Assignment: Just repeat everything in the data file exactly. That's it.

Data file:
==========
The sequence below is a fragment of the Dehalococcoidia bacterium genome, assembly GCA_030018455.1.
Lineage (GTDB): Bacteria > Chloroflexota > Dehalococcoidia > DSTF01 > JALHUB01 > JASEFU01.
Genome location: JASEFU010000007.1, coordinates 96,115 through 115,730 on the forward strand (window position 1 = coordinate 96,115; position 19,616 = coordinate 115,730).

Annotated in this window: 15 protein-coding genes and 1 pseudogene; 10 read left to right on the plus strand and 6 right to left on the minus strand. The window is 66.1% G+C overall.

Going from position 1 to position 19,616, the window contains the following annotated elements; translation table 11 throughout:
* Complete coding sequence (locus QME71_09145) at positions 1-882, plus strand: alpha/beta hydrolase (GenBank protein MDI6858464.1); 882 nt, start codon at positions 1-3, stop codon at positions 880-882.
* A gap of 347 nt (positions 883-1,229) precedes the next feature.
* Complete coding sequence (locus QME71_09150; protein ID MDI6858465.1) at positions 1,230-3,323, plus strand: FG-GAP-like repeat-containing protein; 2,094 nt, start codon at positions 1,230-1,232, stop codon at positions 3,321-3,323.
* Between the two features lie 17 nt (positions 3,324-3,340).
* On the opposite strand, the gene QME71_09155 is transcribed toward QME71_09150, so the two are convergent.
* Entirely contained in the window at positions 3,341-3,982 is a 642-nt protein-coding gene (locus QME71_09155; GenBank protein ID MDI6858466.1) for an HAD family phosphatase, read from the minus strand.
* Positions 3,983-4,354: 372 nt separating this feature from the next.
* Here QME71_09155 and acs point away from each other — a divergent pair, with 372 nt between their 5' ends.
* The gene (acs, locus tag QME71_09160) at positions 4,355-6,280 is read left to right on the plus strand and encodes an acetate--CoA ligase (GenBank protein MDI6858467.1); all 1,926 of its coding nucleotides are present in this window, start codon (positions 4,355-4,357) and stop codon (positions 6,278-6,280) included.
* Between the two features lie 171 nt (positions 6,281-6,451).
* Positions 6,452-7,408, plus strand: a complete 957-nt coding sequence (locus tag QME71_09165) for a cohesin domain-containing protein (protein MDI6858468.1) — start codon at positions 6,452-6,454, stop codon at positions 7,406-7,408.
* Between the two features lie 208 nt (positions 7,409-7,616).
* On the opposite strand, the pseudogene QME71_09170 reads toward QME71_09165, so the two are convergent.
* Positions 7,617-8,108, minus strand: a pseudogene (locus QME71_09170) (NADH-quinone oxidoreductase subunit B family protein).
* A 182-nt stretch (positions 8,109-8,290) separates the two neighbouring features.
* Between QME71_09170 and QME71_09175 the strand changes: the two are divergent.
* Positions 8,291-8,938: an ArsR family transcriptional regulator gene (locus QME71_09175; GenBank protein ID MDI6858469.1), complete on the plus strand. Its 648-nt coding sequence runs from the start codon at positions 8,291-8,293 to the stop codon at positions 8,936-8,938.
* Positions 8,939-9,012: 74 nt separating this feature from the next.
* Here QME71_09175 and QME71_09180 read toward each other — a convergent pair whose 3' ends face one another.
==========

The sequence below is a fragment of the Dehalococcoidia bacterium genome, assembly GCA_030018455.1.
Lineage (GTDB): Bacteria > Chloroflexota > Dehalococcoidia > DSTF01 > JALHUB01 > JASEFU01.
Genome location: JASEFU010000007.1, coordinates 96,115 through 115,730 on the forward strand (window position 1 = coordinate 96,115; position 19,616 = coordinate 115,730).

Annotated in this window: 15 protein-coding genes and 1 pseudogene; 10 read left to right on the plus strand and 6 right to left on the minus strand. The window is 66.1% G+C overall.

Going from position 1 to position 19,616, the window contains the following annotated elements; translation table 11 throughout:
* Complete coding sequence (locus QME71_09145) at positions 1-882, plus strand: alpha/beta hydrolase (GenBank protein MDI6858464.1); 882 nt, start codon at positions 1-3, stop codon at positions 880-882.
* A gap of 347 nt (positions 883-1,229) precedes the next feature.
* Complete coding sequence (locus QME71_09150; protein ID MDI6858465.1) at positions 1,230-3,323, plus strand: FG-GAP-like repeat-containing protein; 2,094 nt, start codon at positions 1,230-1,232, stop codon at positions 3,321-3,323.
* Between the two features lie 17 nt (positions 3,324-3,340).
* On the opposite strand, the gene QME71_09155 is transcribed toward QME71_09150, so the two are convergent.
* Entirely contained in the window at positions 3,341-3,982 is a 642-nt protein-coding gene (locus QME71_09155; GenBank protein ID MDI6858466.1) for an HAD family phosphatase, read from the minus strand.
* Positions 3,983-4,354: 372 nt separating this feature from the next.
* Here QME71_09155 and acs point away from each other — a divergent pair, with 372 nt between their 5' ends.
* The gene (acs, locus tag QME71_09160) at positions 4,355-6,280 is read left to right on the plus strand and encodes an acetate--CoA ligase (GenBank protein MDI6858467.1); all 1,926 of its coding nucleotides are present in this window, start codon (positions 4,355-4,357) and stop codon (positions 6,278-6,280) included.
* Between the two features lie 171 nt (positions 6,281-6,451).
* Positions 6,452-7,408, plus strand: a complete 957-nt coding sequence (locus tag QME71_09165) for a cohesin domain-containing protein (protein MDI6858468.1) — start codon at positions 6,452-6,454, stop codon at positions 7,406-7,408.
* Between the two features lie 208 nt (positions 7,409-7,616).
* On the opposite strand, the pseudogene QME71_09170 reads toward QME71_09165, so the two are convergent.
* Positions 7,617-8,108, minus strand: a pseudogene (locus QME71_09170) (NADH-quinone oxidoreductase subunit B family protein).
* A 182-nt stretch (positions 8,109-8,290) separates the two neighbouring features.
* Between QME71_09170 and QME71_09175 the strand changes: the two are divergent.
* Positions 8,291-8,938: an ArsR family transcriptional regulator gene (locus QME71_09175; GenBank protein ID MDI6858469.1), complete on the plus strand. Its 648-nt coding sequence runs from the start codon at positions 8,291-8,293 to the stop codon at positions 8,936-8,938.
* Positions 8,939-9,012: 74 nt separating this feature from the next.
* Here QME71_09175 and QME71_09180 read toward each other — a convergent pair whose 3' ends face one another.